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TTC: Streetcar Network

, it could be freed from the whims of operators more concerned with coffee and pee breaks than customer service.
So you want us to invest in some dubious technology reinventing something which already exists because you don't like that operators are humans and not robots?

I'd be curious to know what you do for a living and how often you take bathroom breaks.
 
So you want us to invest in some dubious technology reinventing something which already exists because you don't like that operators are humans and not robots?

I'd be curious to know what you do for a living and how often you take bathroom breaks.

Nope, didn't say that, and would not suggest at this point that these technologies are ready to jump on board with. I suggested we not write them off. Labour shortage problems are only going to get worse due to demographic factors, and the well documented inability of transit companies in Ontario to manage line operations so that satisfactory vehicle on-time and headway standards are maintained suggests we should at least remain open to new technological solutions developed elsewhere, should they prove successful.
 
Nope, didn't say that, and would not suggest at this point that these technologies are ready to jump on board with. I suggested we not write them off. Labour shortage problems are only going to get worse due to demographic factors, and the well documented inability of transit companies in Ontario to manage line operations so that satisfactory vehicle on-time and headway standards are maintained suggests we should at least remain open to new technological solutions developed elsewhere, should they prove successful.
Usually, it is the lack of implementing the solutions correctly that would help the problems with vehicle on-time and headways.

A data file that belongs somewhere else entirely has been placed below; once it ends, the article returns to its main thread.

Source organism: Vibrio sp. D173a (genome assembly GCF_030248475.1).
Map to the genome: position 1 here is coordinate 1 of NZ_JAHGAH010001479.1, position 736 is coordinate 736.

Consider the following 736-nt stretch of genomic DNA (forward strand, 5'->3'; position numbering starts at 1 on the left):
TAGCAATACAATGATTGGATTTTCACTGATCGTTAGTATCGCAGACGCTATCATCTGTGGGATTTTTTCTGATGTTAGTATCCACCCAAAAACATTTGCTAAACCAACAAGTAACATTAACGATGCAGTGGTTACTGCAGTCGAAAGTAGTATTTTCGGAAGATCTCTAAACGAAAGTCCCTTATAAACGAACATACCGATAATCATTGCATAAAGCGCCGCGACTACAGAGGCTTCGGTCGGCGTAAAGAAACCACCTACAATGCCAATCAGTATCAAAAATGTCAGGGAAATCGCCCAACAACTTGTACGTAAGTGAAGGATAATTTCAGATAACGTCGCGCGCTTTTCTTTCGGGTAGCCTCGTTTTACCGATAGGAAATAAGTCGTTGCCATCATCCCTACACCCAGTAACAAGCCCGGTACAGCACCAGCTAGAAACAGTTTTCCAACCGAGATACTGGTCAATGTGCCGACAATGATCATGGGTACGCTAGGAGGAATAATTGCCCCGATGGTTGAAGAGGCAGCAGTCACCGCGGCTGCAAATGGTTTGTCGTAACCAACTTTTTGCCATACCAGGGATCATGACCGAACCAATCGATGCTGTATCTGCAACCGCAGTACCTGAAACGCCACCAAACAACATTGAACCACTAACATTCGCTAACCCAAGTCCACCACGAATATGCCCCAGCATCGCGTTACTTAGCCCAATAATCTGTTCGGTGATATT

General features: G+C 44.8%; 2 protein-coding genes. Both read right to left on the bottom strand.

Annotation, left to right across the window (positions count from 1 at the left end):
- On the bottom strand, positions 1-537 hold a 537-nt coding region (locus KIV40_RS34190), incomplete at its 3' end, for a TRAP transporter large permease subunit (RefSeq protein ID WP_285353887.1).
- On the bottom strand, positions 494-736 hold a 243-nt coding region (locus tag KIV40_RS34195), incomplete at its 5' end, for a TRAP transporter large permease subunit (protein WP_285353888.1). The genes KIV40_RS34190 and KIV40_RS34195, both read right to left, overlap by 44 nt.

For example, we could have REAL transit priority on many of our bus and streetcar (and so to be light-rail) routes. Instead, the almighty motor vehicle is given the priority instead. Why should three or four single-occupant automobile turning left go ahead of the 40+ on board buses, the 70+ on board streetcars, or the 200+ on board light-rail vehicles?

Why don't we upgrade the streetcar track switches so that they don't have to stop at each and every switch for "safety", when other jurisdictions operate their trams at speed?

The technology is there, but we don't use them, or implement them, properly because of budget cuts to public transit OPERATIONS.
 
Usually, it is the lack of implementing the solutions correctly that would help the problems with vehicle on-time and headways.

For example, we could have REAL transit priority on many of our bus and streetcar (and so to be light-rail) routes. Instead, the almighty motor vehicle is given the priority instead. Why should three or four single-occupant automobile turning left go ahead of the 40+ on board buses, the 70+ on board streetcars, or the 200+ on board light-rail vehicles?

Why don't we upgrade the streetcar track switches so that they don't have to stop at each and every switch for "safety", when other jurisdictions operate their trams at speed?

The technology is there, but we don't use them, or implement them, properly because of budget cuts to public transit OPERATIONS.
That's a huge endeavor. Start with priority intersections.

What we need is bus lanes on the highway, and bus stops at the side of the road with a staircase leading to the road. Similar to Bayview and Highway 7 station for VIVA.

OC Transpo does this and it works well. In theory it's faster than express buses that run on local streets.
 
That's a huge endeavor. Start with priority intersections.

What we need is bus lanes on the highway, and bus stops at the side of the road with a staircase leading to the road. Similar to Bayview and Highway 7 station for VIVA.

OC Transpo does this and it works well. In theory it's faster than express buses that run on local streets.
If possible, ramps. Or move the bus lane up or down to be level with the bus stop before returning to the highway level. With priority traffic lights to continue the bus on its run.
 
If possible, ramps. Or move the bus lane up or down to be level with the bus stop before returning to the highway level. With priority traffic lights to continue the bus on its run.